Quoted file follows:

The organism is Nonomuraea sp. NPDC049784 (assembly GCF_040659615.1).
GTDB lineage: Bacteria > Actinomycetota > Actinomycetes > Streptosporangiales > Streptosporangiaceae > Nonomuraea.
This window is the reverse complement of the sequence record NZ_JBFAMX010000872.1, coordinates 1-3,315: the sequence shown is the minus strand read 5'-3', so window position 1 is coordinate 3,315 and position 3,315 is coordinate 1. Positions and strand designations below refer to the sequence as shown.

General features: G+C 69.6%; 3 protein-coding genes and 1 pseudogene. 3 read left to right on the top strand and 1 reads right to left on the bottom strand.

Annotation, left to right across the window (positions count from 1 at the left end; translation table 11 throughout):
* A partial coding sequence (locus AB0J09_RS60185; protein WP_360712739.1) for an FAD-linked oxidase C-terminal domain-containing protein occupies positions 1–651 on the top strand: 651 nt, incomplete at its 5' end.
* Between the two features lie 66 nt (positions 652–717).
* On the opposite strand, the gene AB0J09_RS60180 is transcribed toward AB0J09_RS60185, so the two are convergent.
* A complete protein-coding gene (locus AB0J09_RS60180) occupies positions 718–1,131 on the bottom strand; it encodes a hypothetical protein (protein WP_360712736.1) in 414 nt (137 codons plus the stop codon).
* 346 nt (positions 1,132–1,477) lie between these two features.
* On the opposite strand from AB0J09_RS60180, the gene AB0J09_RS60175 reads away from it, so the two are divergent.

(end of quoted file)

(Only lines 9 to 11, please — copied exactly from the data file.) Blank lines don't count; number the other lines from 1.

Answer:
* A complete protein-coding gene (locus AB0J09_RS60180) occupies positions 718–1,131 on the bottom strand; it encodes a hypothetical protein (protein WP_360712736.1) in 414 nt (137 codons plus the stop codon).
* 346 nt (positions 1,132–1,477) lie between these two features.
* On the opposite strand from AB0J09_RS60180, the gene AB0J09_RS60175 reads away from it, so the two are divergent.